In fact, a couple of blocks into the march it was becoming clear that with nobody in charge, nobody was going to pay much attention to the arm banded security people, not even for such things as our trying to keep street crossings safe and keep the group together. One guy who might have been off his meds, had brought a bullhorn and attempted to lead the crowd in incomprehensible cheers; another buttonholed everybody who looked like a reporter to explain that this event was just the beginning of a movement against oppression that began with his expulsion from a Madonna concert.

And yet it really didn't matter. I have seldom felt quite so irrelevant (and as a science fiction writer and a theatre historian, I can compare that afternoon with many other experiences of feeling irrelevant). The crowd was big enough that it just forced its way across streets, traffic or no, and would mill around in the street while stragglers ran to catch up, an invitation to get busted, but the police chose not to—maybe because there was no predicting how that crowd might react, and no one around who could effectively say "be cool". The lunatic chanter wandered away somewhere in the middle of the march, once everyone had seen him and decided to ignore him. The Martyr of Madonna eventually was trailing along with the stragglers, chatting pleasantly, having found an approximation to sympathetic friends.

We finished up at the same park which was more recently the site of an Occupy Denver encampment, and as we few pathetic security folks—nearly all of us veterans of demonstrations going back decades—gathered , our sort‑of leader shrugged. "It looks like it's turning into a big party; I don't think we could clear them out if we wanted to, and anyway since we never had a permit in the first place, there's no deadline to disperse by." We just took off the armbands and disbanded. As we were doing that an older cop came by and said, "Well, that was scary, but I guess it came out okay." Apparently he'd seen enough demonstrations to think he knew, like we thought we knew, what too many people , too few security, no authority anywhere, might mean.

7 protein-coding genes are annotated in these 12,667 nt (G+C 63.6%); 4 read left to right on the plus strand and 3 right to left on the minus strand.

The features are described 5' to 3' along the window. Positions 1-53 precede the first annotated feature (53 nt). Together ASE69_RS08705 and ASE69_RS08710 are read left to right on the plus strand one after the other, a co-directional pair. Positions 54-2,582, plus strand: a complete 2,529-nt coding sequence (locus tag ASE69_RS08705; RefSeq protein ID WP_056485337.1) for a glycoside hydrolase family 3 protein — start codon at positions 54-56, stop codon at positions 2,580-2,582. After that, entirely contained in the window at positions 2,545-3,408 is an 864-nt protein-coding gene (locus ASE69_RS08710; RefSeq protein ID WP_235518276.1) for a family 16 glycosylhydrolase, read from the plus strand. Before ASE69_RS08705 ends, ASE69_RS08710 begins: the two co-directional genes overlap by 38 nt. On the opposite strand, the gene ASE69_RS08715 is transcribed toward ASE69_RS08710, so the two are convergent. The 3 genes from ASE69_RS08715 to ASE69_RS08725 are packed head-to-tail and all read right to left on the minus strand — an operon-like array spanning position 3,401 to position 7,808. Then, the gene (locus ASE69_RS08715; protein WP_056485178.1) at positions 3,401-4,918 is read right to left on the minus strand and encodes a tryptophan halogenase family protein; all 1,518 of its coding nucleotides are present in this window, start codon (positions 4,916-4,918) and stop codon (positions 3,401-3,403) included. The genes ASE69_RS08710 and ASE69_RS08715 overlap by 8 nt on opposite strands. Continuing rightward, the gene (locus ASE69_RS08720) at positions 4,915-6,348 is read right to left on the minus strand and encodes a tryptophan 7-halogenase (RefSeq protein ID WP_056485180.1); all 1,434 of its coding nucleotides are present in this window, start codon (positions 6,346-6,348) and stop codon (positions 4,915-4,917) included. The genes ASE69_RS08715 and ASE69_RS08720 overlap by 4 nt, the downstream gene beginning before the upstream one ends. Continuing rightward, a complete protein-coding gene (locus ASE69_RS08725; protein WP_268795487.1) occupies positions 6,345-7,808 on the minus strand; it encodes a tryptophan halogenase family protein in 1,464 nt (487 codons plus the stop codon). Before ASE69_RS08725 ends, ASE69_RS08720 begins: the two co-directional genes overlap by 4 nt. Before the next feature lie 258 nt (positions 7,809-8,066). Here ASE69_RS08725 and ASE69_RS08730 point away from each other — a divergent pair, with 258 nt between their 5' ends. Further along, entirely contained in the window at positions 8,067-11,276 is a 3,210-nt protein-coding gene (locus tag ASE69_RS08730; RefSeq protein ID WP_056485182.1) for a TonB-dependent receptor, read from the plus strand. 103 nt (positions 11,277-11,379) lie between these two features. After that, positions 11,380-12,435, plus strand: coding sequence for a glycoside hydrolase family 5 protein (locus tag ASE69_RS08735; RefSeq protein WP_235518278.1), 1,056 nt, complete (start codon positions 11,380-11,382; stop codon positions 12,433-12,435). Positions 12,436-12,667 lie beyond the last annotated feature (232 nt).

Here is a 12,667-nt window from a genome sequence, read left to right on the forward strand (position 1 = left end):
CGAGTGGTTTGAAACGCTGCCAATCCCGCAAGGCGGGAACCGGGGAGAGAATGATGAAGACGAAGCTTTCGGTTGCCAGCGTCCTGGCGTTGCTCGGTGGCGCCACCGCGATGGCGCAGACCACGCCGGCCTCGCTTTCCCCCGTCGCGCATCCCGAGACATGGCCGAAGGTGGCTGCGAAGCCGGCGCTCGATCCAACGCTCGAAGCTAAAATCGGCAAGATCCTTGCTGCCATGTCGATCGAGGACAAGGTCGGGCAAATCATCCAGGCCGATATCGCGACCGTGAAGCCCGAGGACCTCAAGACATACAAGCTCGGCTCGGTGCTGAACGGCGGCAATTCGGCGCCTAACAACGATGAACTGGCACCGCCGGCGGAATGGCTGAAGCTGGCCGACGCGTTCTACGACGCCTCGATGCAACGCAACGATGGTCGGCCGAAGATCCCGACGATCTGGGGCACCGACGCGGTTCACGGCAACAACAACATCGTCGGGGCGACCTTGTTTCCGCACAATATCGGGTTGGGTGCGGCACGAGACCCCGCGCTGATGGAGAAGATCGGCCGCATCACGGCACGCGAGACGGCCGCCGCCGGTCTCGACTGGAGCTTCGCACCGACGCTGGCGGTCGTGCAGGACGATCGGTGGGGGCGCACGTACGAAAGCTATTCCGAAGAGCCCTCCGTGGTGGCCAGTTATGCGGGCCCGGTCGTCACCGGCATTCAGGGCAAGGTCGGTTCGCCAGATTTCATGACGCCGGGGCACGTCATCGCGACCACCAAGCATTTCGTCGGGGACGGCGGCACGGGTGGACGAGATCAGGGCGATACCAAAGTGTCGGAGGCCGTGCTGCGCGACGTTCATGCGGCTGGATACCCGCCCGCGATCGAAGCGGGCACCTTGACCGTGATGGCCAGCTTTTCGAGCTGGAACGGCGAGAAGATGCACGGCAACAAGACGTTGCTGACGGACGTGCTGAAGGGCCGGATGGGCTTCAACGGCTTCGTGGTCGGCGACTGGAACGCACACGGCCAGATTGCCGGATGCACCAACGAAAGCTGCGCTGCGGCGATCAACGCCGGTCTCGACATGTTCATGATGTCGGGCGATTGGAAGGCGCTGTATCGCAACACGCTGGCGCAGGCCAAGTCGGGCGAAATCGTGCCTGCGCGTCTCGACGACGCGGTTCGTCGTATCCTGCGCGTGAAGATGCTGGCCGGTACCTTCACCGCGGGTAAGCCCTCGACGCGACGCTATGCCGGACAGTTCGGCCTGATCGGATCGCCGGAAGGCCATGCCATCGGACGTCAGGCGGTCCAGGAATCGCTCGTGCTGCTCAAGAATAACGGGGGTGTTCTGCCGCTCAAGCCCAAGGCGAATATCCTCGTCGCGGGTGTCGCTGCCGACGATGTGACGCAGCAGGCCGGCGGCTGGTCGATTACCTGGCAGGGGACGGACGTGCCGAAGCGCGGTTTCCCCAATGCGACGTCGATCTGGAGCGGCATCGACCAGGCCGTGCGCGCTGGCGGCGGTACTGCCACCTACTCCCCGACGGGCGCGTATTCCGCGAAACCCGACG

We thought we knew, the cop and us, but the more I have thought back to this, we didn't know crap. We were there at the birth of something new, which is probably going to matter a great deal, and we missed it all because we were old hands and we were looking to see what we'd seen before.

That night, nationwide, the center‑right news media (what the righties call the liberal or mainstream media) reported that a bunch of overdramatic gay lovers of street theatre, excitable teenagers with a thing for the '60s, and some mildly photogenic regular people had acted up a bit but the show was now over. Fox News, as is their wont, insisted it was the work of a sinister cabal trying to push the homosexual agenda—the idea that there was any leadership with any agenda made me laugh. And in the couple weeks that followed some minor lefty papers printed stories claiming that this marked some kind of turning point in historical something or other. (Including a couple that said it wouldn't matter in the long run because it was all so badly organized, and urged us all to get back to the vital function of building a mass movement). Commentators on all sides both deplored the absence of a program, the to‑them random wish list comments of the randomly interviewed participants, and the failure to bring forth a leadership to "consolidate the gains" and "strategize to pursue the goals" that they had just finished saying we didn't have.

They missed it too, but unlike my companions and that cop, they missed it willfully and aggressively.

What we all missed was the new world that had already arrived: not only leaderless resistance that self‑organized (the world has seen that since, probably, the first food riots in the first Neolithic settlements) but resistance that resisted having a leader. And in the new interwebz world, that's not just a slogan or an ideal; it's a practical option for popular resistance.

A few months later the Tea Party erupted; more recently Occupy Wall Street and its many offspring have burst onto the scene. And as much as possible, the political class and the journalists who cover it have gone on missing the point.